Though it may seem like a product of the Internet, crowdsourcing has been around for ages.
Take, for example, an experiment run by The New York Times in 1896, when the newspaper decided it was time to replace its famous motto, "All the News That's Fit to Print."
The Times asked its readers to send in their ideas and promised $100 to the person who came up with the best new slogan. That was a ton of money back then—enough to buy more than 600 pounds of coffee or hundreds of dress shirts. They received thousands of postcards with suggestions. Many entries rhymed ("We use all news fit to peruse") and fixated on the newspaper as a "pure" or "clean" "family paper." There were also plenty of metaphors ("The Wheat of News Threshed of Chaff") and at least one acrostic:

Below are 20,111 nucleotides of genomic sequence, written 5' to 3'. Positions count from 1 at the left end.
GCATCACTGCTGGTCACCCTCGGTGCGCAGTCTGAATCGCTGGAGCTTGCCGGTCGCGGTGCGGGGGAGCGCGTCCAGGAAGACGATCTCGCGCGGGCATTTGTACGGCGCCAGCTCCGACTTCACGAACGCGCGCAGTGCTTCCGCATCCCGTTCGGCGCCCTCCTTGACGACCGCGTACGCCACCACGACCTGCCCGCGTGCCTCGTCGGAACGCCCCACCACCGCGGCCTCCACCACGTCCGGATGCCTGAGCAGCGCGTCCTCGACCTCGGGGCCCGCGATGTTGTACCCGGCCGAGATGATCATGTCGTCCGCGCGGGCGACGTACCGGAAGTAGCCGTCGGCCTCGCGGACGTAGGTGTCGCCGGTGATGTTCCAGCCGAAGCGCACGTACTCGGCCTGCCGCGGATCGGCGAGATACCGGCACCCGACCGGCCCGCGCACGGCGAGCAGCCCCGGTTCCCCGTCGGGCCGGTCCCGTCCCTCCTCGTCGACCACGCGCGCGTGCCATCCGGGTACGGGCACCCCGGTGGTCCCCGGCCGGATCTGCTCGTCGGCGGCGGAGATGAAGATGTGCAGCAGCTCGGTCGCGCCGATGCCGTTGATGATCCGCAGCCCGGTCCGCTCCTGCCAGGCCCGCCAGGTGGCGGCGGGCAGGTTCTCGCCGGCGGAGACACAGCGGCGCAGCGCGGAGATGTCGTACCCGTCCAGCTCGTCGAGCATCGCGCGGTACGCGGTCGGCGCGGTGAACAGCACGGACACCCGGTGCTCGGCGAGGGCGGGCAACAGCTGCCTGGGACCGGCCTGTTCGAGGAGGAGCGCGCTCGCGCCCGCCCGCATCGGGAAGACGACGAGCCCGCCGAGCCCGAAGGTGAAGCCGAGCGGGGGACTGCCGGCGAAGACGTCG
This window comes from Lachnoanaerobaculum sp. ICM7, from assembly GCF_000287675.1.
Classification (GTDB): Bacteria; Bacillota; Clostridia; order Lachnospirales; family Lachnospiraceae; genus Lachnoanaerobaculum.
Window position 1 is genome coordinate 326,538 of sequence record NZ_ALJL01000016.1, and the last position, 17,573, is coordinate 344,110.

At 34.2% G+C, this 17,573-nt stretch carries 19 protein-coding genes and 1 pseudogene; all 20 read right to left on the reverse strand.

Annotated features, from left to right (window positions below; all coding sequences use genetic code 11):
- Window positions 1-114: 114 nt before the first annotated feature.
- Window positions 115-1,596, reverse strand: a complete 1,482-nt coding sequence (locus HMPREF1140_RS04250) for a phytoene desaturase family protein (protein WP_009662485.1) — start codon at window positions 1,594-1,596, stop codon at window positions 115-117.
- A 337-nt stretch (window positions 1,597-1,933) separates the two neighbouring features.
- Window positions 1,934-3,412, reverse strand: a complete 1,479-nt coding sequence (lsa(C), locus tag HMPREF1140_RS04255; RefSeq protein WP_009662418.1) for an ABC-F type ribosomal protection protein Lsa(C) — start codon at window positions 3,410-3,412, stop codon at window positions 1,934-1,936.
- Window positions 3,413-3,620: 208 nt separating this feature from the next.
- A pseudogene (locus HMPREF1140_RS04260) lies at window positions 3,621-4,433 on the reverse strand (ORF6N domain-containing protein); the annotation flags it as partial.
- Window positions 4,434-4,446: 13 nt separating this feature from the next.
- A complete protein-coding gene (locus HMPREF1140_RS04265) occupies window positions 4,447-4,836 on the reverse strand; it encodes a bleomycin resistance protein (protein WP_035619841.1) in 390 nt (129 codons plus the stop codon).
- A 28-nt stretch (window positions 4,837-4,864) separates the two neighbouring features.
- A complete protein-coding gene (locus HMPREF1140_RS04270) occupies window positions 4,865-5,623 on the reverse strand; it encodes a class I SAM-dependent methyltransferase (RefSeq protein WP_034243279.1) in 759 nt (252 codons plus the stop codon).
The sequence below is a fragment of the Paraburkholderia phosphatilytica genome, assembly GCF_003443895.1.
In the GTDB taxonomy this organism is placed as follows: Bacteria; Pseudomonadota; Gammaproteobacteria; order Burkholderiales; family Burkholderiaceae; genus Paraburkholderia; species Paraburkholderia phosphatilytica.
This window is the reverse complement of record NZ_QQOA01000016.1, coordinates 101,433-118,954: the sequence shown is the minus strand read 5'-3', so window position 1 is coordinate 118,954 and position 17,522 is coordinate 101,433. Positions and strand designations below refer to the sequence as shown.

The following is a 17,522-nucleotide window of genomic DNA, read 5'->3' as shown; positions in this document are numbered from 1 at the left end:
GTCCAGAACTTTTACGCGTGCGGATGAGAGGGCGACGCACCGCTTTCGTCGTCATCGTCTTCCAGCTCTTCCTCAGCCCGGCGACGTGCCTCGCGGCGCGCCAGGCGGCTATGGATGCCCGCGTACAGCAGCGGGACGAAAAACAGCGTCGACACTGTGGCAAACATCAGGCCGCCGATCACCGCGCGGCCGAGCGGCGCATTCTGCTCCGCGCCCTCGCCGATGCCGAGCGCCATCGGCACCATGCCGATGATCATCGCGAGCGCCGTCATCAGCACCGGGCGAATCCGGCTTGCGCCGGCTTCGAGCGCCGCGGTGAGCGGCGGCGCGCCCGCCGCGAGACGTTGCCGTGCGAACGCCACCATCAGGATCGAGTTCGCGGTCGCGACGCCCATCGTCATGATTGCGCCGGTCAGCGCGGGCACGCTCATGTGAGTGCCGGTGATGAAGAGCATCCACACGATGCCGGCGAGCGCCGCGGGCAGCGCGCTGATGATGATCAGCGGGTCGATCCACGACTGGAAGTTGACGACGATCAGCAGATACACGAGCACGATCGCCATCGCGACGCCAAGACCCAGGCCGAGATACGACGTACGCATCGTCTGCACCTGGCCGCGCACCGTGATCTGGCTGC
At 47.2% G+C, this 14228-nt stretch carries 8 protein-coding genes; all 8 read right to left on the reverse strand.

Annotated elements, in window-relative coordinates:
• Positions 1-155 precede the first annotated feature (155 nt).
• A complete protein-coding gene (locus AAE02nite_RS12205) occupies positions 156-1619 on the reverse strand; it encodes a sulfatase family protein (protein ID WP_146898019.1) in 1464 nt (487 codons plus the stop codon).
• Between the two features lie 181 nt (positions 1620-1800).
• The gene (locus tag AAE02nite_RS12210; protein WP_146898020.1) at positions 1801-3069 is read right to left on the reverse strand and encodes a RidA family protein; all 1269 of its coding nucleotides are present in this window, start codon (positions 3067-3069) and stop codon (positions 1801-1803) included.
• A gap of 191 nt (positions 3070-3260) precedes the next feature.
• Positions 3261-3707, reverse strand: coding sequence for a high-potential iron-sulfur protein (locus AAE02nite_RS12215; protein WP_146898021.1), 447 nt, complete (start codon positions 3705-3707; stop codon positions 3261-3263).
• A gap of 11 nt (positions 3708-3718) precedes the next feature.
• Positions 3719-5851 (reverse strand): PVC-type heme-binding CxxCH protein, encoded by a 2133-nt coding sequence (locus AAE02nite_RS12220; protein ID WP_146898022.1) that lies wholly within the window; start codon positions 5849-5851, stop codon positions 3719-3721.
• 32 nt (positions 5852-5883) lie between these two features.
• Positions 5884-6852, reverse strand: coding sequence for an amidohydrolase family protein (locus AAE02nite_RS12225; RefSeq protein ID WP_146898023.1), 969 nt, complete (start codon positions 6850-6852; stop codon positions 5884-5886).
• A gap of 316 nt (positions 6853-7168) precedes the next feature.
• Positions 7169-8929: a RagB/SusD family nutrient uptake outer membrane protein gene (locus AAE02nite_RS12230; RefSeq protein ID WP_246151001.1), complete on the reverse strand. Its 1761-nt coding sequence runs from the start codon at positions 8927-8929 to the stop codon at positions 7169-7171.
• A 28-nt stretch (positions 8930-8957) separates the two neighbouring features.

The Times wrote that it had received entries from nearly every state in the union—there were 45 of them in 1896—and singled out entries from women. Many contestants "wholly ignored the request for a motto or phrase of only ten words of less," the Times wrote. Some of the other ideas that readers sent:
In the end, the Times awarded the prize to D.M. Redfield of New Haven, Connecticut, for his slogan, "All the world's news, but not a school for scandal." But the newspaper decided to keep its original motto in place.
"It is a very good motto for a newspaper," The Times wrote of Redfield's winning words, "and if The Times did not already possess one which it thinks better, Mr. Redfield's phrase would doubtless be accepted and put in use."
In defending the decision to stick with the motto they had: "It arouses curiosity, fixes attention, provokes discussion. The grammar of the phrase, we may add, is all right, rock-ribbed, ancient, and sanctioned by the best usage of the English language."